• Institution of an electronic employment verification system will turn employers into law enforcement officials and the system will probably be counterfeited.
      • Unfortunately some want to increase the restriction of a criminal record from a felony to minor offenses. 
      • Under one proposal, a “Z” visa would be created for undocumented persons and allow them to apply for permanent residency within 8 years.  Unfortunately, it would not allow immediate family members to join the eligible worker until a green card application is approved, a minimum of eight years.  It also requires the visa holder to return to his/her country of origin to apply for a green card, the “touch-back”.
  1. Guest worker program: Promoted heavily by Pres Bush and opponents of immigration.  Employers and unions both dislike it.  It grants workers a temporary visa (now proposed for 2 years including payment of a substantial amount), after which workers must leave US and stay out of US for 1 year before reapplying.  If accepted they can return, again for a limited time (now 2 years) after paying another fee, after which they must leave again and stay out for 1 year.  They can do this once again for 2 years and then must leave and never return.  US bishops want them also to have the option of a path to citizenship and enjoy protections against employer exploitation.


Recently in the US Senate the number of annual guest worker visas planned for was reduced from 400,000 to 200,000 because most recognize the havoc such a program will create.  Guest workers would have a special ID.

Concerns about this plan

  • Impractical because workers would have to change residence every year or two and never find permanent work or residence.
  • Employers do not want to invest in training only to have them leave in 2 years.
  • Workers would likely be exploited as not protected by labor laws and unable to join unions, though some propose such protections, which history has proven very necessary.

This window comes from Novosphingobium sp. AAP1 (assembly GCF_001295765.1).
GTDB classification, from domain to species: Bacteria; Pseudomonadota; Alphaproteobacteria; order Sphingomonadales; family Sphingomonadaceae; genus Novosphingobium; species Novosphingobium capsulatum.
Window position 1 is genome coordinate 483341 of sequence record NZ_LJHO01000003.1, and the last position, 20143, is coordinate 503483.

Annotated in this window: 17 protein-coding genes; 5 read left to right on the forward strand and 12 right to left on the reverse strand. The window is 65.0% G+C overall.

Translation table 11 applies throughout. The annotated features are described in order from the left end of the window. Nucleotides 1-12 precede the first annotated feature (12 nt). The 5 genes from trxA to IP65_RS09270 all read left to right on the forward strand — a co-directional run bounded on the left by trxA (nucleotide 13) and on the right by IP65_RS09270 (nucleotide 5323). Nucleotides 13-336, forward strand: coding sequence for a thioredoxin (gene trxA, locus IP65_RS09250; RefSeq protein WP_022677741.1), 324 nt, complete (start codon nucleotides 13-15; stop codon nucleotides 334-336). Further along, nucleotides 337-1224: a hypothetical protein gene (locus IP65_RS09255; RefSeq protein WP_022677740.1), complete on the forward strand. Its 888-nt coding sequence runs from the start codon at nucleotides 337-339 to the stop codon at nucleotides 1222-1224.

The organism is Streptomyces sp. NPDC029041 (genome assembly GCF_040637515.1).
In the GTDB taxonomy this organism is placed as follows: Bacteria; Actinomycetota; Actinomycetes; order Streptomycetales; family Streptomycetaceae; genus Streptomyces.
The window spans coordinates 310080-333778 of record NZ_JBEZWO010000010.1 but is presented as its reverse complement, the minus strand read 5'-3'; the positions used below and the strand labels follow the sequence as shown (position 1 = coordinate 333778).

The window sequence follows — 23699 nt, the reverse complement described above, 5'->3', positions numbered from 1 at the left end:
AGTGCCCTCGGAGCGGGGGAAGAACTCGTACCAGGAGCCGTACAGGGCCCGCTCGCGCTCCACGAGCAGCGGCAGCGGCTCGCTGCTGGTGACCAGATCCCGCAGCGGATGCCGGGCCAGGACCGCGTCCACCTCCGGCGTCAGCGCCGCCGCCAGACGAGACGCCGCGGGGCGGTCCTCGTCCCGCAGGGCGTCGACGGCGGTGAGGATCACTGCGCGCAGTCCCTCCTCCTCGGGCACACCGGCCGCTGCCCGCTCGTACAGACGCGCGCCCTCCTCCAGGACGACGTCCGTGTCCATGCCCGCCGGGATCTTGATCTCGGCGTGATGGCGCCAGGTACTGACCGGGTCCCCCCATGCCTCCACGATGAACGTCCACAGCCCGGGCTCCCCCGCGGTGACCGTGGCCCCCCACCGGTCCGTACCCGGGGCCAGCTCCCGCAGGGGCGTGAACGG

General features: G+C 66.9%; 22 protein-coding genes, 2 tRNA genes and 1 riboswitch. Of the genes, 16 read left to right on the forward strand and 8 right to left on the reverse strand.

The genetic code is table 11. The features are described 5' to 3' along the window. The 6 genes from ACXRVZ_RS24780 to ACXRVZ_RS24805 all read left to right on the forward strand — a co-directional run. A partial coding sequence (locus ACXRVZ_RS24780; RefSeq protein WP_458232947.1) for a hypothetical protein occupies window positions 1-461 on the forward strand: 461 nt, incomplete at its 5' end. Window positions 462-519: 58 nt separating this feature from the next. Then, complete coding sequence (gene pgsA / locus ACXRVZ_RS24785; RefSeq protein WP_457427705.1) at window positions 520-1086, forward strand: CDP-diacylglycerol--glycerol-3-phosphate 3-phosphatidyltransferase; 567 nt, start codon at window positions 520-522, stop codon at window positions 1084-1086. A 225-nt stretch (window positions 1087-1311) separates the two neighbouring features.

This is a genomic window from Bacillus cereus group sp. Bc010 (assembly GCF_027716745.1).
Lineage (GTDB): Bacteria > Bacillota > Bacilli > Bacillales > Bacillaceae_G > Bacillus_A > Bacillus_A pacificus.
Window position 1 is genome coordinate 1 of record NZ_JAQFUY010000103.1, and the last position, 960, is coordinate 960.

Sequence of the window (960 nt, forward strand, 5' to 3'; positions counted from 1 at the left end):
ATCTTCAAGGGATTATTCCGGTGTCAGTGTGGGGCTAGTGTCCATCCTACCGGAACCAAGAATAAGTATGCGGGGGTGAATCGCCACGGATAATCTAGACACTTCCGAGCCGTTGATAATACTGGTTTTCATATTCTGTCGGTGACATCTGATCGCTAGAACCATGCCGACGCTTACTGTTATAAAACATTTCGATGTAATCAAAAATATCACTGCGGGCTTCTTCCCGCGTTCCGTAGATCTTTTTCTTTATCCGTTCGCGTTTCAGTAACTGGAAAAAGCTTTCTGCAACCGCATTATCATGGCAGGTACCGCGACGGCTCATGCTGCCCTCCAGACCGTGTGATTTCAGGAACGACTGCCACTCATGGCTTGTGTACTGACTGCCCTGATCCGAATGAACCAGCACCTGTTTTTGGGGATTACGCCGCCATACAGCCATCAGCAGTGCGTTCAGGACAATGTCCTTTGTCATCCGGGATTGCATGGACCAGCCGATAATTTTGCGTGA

• Guest workers should be allowed to move (portability of visa, i.e., not tied to a specific employer) and to leave country and return if need be.
  • Many guest workers would probably not leave but just stay as undocumented.
  1. Secure borders to make it more difficult for new undocumented immigrants to get in.   
      • Most proposals include
        • additional border patrol and enhanced border detection systems,
        • extension of the fence. 
        • additional detention space
        • a “fool-proof” ID for documented workers
        • enhanced and better enforced sanctions on employers for hiring undocumented workers
        • jail time for persons caught entering US illegally. Now they are just deported.


Concerns about this plan

      • Impractical because immigrants will simply find a way around fences and security which will be more dangerous and life threatening.
      • Will turn our borders into armed or militarized zones
      • Will greatly increase cost of detention facilities in US
      • There is no ID which is fool proof
      • Employers will become law enforcement officers
      • Some propose limited or no judicial review for the detained thus curtailing a basic civil right against a police state.

In general, the US bishops support a generous path to citizenship for all who come and work in the US.  They want a curtailed guest or temporary worker program because of its impracticality and injustice to workers.  They support provisions that will strengthen family unity and limit the militarization of the border.


What do US Bishops Think?

Cardinal Mahoney of Los Angeles outlines the critical moral issues of Immigration Reform